And, then if dark moments are yet to come to us as, take for instance, ‘embedded precarities,’ emergent new rights, and other perennials, we as folklorists need to unite ourselves in solidarity and strive to write engaged histories of folklore and ethology. Writing critical histories should be attuned to emancipating our discipline from oppression, dominance, and privilege; and simultaneously aim at promoting positive democratic social change. It is in this light that I invite disciplinary historians, as ‘responsible intellectuals’, to think about these issues. Only then as intellectuals with a responsibility to be both actively engaged and critically analytical in our approach, we can write historiographies that can transform the future of human society, which can also transform the future of our discipline.

Thomas DuBois (University of Wisconsin)
Taking Native Sovereignty Seriously: Notes toward an Ethics of Practice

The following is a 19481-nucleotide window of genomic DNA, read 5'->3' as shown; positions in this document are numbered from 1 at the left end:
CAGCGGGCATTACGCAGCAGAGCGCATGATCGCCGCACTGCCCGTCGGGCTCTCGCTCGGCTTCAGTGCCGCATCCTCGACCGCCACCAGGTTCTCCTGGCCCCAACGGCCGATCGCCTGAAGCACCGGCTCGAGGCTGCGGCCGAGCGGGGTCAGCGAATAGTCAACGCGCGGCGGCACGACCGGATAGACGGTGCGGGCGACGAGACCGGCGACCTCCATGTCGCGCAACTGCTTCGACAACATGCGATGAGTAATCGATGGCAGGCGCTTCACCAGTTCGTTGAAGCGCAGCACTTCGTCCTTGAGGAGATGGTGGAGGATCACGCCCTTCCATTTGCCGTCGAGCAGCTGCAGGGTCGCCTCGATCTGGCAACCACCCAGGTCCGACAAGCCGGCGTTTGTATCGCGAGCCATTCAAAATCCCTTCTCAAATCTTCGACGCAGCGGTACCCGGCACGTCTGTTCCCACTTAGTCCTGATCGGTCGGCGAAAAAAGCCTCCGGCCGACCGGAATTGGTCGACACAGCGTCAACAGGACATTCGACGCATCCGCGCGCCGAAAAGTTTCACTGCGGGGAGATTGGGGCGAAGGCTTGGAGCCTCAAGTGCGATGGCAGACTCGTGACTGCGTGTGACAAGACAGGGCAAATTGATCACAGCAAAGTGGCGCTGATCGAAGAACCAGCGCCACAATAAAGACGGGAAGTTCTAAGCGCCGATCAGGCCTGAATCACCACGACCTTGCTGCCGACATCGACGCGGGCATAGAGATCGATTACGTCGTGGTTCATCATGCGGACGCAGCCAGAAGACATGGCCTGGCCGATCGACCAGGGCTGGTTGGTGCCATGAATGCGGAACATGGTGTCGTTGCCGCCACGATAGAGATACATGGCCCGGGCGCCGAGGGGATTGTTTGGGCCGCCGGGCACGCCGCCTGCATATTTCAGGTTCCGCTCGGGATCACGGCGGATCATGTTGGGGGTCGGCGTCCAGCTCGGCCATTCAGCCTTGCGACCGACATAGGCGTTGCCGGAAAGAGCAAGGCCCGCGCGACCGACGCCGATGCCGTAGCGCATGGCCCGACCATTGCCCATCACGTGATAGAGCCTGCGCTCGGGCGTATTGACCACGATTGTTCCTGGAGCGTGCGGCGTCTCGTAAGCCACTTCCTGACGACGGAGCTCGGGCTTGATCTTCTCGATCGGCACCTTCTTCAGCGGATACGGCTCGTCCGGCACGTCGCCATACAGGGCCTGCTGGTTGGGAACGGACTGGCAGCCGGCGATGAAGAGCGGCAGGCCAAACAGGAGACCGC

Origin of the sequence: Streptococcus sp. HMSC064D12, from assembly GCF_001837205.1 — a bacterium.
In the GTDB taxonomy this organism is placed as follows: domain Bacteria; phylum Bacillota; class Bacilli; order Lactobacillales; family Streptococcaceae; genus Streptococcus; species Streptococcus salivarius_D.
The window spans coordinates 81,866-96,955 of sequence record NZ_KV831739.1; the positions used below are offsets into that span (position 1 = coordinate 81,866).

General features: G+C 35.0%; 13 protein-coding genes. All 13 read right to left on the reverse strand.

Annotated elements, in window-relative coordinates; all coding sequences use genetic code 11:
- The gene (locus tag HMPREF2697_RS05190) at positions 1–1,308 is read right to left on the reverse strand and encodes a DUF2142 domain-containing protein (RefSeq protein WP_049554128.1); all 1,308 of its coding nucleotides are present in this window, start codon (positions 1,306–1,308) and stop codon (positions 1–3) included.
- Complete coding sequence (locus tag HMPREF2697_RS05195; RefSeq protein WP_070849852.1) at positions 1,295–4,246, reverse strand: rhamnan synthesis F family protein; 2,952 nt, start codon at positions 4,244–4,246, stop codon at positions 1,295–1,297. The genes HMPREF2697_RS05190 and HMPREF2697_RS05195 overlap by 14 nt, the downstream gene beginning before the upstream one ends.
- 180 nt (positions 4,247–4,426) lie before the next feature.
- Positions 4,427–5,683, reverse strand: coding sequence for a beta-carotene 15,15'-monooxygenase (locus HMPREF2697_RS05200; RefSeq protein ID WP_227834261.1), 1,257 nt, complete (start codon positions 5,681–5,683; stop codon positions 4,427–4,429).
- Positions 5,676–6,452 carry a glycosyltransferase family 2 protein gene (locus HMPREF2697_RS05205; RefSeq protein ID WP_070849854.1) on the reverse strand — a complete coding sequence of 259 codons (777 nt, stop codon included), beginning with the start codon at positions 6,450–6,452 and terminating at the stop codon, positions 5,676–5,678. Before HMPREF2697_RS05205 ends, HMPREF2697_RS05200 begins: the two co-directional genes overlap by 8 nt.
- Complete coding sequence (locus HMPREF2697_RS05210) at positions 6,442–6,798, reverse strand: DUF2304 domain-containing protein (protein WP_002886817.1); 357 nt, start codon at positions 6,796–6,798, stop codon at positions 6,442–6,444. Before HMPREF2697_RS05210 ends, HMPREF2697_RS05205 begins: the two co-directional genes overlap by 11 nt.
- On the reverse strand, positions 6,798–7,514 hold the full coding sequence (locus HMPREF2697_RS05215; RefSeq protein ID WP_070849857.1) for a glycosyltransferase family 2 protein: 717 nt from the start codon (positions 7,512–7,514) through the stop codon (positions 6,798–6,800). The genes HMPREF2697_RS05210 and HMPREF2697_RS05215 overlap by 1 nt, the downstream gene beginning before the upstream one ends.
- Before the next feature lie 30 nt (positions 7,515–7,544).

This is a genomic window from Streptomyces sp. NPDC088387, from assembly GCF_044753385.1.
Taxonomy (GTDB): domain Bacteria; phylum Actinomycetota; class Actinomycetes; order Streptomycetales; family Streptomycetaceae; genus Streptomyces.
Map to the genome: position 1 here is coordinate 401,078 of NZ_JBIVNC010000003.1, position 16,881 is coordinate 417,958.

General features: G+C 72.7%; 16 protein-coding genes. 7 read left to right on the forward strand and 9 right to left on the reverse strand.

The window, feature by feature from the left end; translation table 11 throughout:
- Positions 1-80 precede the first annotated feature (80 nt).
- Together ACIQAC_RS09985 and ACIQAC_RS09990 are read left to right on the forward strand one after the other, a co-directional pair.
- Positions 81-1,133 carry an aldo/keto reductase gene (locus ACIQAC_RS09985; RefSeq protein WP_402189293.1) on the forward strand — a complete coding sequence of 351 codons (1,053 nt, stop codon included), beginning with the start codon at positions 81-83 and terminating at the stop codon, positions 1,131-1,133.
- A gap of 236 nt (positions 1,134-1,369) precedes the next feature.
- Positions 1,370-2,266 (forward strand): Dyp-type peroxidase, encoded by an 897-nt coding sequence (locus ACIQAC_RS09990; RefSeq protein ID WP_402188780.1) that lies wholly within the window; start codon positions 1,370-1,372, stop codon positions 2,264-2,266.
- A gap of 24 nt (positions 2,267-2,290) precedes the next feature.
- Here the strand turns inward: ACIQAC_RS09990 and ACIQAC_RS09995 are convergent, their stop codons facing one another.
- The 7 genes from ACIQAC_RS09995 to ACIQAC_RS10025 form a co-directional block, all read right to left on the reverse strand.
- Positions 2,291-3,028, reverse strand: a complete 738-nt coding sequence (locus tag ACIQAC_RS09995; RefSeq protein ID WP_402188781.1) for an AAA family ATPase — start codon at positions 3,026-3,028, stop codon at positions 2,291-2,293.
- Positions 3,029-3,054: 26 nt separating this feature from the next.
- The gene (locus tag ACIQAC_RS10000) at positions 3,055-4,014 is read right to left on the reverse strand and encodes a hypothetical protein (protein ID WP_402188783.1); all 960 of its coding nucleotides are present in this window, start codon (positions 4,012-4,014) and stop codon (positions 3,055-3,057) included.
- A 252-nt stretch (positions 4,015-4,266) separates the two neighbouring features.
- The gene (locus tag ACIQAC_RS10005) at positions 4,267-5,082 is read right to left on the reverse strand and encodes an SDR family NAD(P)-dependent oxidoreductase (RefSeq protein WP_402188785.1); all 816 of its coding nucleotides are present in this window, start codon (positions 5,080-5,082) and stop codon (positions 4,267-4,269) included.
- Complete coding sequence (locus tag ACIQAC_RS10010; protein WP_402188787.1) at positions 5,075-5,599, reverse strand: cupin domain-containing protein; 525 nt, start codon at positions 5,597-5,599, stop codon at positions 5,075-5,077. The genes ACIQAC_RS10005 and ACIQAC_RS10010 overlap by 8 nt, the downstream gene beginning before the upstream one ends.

The United States Constitution of 1787 (article 1, section 8) reserves to Congress the “power to regulate commerce with foreign Nations, and among the several states and with the Indian Tribes,” a wording that places Native American nations in a category at least as independent (and exalted) as a US state or a foreign country. Although later US Supreme Court rulings have sought to lessen the implications of this wording, it remains the case that federally-recognized Native American tribes (nations) enjoy a degree of sovereignty under US law. But for a variety of reasons that most probably stem from pervasive and ongoing attitudes of white supremacy, Euro-American jurists, policy-makers, educators, and ethnographers have had a hard time according Native sovereignty the agency or respect this constitutional wording implies. While surveying some of the past (and present) acts of disregard of Native sovereignty in US contexts, my presentation explores the practical question of what respecting Native sovereignty looks like in practical terms in educational and ethnographic endeavors. I draw on and reflect on my own work as a white male Euro-American ethnographer and educator in projects with Anishinaabe and Menominee artists and intellectuals in the US Upper Midwest. I hope that these reflections will hold resonance and pertinence for professionals working with Indigenous communities elsewhere in the world, including in Europe.